Sunday, December 14, 2008

Wiki Success - Part 3

Collaborative learning - New experience.

So now it gets interesting. The class I had this year were in general, spoon fed learners. I was initially confronted with questions like "What do I do now?", "Is this good enough?", "Have I done enough?". It was going to be a challenge to create independant and interdependant learners within the course of the year. It seemed a logical step to change their approach to learning with each other before attempting to collaborate with other people online.

I decided to tackle the task head on and launch them into an inquiry unit. The Restaurant Inquiry unit focused on goal setting, planning and teamwork related skills. In summary the students setup and ran their own restaurant from concept and design to meals on plates. It was a huge task and gave us the opportunity to integrate the concept of student led learning, ICT and a very practical, fun and hands on experience.

I was very pleased with the outcomes and how the students were starting to take responsibility for their own learning. They were starting to ask quality questions and make suggestions for the direction their learning could take. At this late point in the school year I still only have slightly more than a handful of students that are intrinsically motivated with their learning but that's more than I started with at the beginning of the year.

Next post: Collaboration continues

Saturday, December 13, 2008

Wiki Success - Part 2

Our wiki was an easy and inexpensive way of storing and displaying our learning. We were currently using scrapbooks as portfolios but began developing our student pages as a replacement. The purpose of the portfolios was to share with parents what their children were learning.

The next challenge was to get parents on board and start using/viewing our cyberclassroom. I held a parent education evening and talked them through setting up a registered account on the wiki and regularly sent home newsletters directing them to the site. It was obvious that the students themselves would be the best advocates of the site but they needed a reason to use it at home. (
In total I had 19 parents join the wiki but almost all parents viewed their children's portfolio on line at least a couple of times / term.)

In an attempt to get some interaction between school and home I started adding our classroom programmes onto the site. Our Math and Language programmes were available online detailing what we were doing in class and included homework tasks and digital objects. Learning criteria was available for parents to see exactly what we were learning and I provided them with resources like
Asttle What Next to clarify our objectives. The advantage to creating an online classroom programme was:
  • Stored online for future reference and updating.
  • Shared - With students, parents, school administration and I am aware that a number of other teachers are using my templates within their classrooms.
  • Interactive - Uses the resources of the internet within my planning.
  • Time saving - Now that I have templates setup it is quick and easy to add new pages and resources.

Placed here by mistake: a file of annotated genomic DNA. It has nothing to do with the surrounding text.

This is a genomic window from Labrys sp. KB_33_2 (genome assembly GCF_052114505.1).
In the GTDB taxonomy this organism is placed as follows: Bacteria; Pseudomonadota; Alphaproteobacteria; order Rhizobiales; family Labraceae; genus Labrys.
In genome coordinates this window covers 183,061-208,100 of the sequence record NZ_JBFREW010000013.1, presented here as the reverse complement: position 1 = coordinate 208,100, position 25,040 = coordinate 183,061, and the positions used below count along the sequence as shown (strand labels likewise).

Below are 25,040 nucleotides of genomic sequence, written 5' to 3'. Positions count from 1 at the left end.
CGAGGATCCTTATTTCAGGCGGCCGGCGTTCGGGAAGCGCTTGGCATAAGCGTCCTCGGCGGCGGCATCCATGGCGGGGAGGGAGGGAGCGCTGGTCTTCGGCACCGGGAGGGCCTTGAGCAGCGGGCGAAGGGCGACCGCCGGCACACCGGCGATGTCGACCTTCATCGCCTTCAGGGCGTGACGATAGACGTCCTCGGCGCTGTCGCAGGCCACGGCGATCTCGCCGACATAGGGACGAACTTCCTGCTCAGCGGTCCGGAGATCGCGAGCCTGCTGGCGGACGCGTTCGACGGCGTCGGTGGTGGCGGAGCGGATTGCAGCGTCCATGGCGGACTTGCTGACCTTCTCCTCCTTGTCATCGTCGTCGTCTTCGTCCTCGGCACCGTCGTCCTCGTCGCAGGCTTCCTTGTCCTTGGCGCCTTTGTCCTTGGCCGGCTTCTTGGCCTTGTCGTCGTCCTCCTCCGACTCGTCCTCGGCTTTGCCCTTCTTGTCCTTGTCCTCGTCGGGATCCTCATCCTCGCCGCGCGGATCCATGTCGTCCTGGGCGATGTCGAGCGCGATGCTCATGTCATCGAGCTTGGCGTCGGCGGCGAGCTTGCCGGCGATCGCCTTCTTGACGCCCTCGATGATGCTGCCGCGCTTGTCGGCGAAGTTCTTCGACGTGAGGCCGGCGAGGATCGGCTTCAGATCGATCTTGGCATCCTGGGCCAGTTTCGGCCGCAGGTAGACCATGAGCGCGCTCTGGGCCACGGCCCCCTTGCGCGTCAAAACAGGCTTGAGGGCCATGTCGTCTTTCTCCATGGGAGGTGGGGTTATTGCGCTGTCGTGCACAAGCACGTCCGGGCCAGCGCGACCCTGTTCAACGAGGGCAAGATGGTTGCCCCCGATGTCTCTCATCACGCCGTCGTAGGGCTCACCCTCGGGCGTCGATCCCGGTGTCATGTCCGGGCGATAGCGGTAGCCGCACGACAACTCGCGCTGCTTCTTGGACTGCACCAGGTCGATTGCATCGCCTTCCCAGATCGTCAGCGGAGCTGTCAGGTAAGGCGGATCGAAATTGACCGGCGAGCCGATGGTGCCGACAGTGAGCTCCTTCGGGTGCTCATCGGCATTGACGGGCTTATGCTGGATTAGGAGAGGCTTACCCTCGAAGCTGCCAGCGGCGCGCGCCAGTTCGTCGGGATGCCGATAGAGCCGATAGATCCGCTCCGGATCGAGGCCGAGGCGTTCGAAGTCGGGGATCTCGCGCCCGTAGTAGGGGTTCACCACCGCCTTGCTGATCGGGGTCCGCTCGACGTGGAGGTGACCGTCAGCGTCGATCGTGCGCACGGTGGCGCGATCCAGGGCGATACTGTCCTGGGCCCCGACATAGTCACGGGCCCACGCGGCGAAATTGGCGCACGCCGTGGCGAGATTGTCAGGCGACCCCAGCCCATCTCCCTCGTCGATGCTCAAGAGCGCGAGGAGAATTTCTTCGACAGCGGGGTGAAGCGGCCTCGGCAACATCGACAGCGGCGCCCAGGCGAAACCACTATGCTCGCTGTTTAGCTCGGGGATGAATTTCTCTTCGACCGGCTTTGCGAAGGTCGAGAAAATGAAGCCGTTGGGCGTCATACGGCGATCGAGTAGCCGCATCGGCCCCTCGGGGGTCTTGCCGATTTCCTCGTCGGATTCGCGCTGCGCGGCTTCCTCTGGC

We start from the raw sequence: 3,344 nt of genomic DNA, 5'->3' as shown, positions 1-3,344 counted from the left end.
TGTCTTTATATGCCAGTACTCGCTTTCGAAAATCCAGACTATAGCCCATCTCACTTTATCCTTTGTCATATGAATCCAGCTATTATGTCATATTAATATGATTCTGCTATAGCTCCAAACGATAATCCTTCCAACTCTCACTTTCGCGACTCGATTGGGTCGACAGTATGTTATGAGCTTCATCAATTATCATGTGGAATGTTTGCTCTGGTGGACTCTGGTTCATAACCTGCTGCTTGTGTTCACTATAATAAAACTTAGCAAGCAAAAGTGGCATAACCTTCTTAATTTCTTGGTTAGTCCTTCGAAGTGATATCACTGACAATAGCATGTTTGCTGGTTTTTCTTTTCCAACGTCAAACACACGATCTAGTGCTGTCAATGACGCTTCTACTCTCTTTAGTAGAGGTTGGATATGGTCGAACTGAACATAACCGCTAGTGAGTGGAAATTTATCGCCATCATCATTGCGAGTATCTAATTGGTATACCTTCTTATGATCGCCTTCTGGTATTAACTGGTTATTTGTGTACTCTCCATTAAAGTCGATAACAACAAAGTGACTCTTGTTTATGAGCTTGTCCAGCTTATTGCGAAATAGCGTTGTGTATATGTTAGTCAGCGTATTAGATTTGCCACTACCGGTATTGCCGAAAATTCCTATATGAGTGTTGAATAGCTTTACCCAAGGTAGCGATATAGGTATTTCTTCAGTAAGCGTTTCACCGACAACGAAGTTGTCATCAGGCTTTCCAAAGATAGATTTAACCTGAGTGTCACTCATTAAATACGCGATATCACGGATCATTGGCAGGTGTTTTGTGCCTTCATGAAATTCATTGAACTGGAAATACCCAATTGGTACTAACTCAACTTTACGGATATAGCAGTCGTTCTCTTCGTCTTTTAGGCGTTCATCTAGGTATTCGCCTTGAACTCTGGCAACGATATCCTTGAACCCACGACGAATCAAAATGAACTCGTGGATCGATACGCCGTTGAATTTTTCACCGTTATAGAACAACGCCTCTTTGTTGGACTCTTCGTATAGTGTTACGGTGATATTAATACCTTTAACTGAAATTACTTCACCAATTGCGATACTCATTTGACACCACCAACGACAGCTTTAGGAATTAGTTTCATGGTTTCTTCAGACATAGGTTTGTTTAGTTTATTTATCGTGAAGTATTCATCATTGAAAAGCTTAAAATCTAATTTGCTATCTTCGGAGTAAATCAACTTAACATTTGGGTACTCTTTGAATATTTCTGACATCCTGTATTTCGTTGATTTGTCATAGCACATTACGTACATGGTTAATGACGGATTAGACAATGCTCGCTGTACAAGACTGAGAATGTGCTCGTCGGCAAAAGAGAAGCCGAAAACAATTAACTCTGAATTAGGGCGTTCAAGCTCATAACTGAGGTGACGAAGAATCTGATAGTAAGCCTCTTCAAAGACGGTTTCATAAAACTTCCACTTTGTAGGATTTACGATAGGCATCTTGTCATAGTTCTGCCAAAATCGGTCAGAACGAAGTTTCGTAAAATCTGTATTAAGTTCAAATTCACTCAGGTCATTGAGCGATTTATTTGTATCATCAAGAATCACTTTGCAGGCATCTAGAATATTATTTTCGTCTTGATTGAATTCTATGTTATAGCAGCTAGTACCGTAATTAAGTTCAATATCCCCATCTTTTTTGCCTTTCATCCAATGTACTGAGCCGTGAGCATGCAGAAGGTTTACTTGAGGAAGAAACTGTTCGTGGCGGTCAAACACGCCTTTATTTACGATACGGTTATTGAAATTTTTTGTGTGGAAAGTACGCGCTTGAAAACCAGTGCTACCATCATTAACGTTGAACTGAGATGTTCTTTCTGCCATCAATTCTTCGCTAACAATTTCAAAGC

In the next post I'll be explaining our first attempt at collaborative learning.

Friday, December 12, 2008

Wiki Success Part 1

I've been using a website as part of my classroom programme for several years but this year decided to use a wetpaint wiki (Cyberclassroom).

In the first term we learned about cyber-safety with an intensive unit called
NetSmartz investigating the do's and don'ts of internet use. The reasoning behind this was because I wanted my students to have full use of the internet without too many restrictions. Good choices and peer / self monitoring were more important in my view than just blocking them from all and sundry. Making them responsible for their own internet use would equip them outside of the classroom and make my job much easier within it.

I chose wetpaint because of the treeview menu, meaning I could give each student their own folder and page without cluttering up the nav bar.
Wetpaint also has some other good features like templates and widgets that are really easy to use.

With a class of 34 students it was a challenge but most were able to produce a quality page. We had to set some ground rules as well so that the children understood how we were to respect others efforts and also the process for drafting, editing and publishing.

Thursday, December 11, 2008

Create your own fonts

I stumbled upon this whilst having a conversation about morse code with my students. We were looking at creating our own patterned codes and a student of mine said that he knew a site where you could make your own True Type fonts.

Here's the site intro: is a FREE online font generation service that allows you to create your own fonts within a couple of minutes. 100% Free! * Your own handwriting turned into your very own font for free * Optionally include your signature * Use your fonts on Windows, Mac OS X and Linux * Personalize your digital scrapbook pages * Make your own "family handwriting history" * Make as many fonts as you like * Use your fonts in Microsoft Word, PowerPoint and every program that you own.

We followed the steps and downloaded the pdf template and they got busy creating their sequential codes. Some were very clever and others undecipherable but creative nonetheless.
You need a scanner to be able to do this, but the rest is easy. The students have had fun trying to problem solve the codes and sentences.

Here's a student font example and link to the font file.

Here's a hint:

Type the alphabet out in order to see the pattern. (Start with Caps)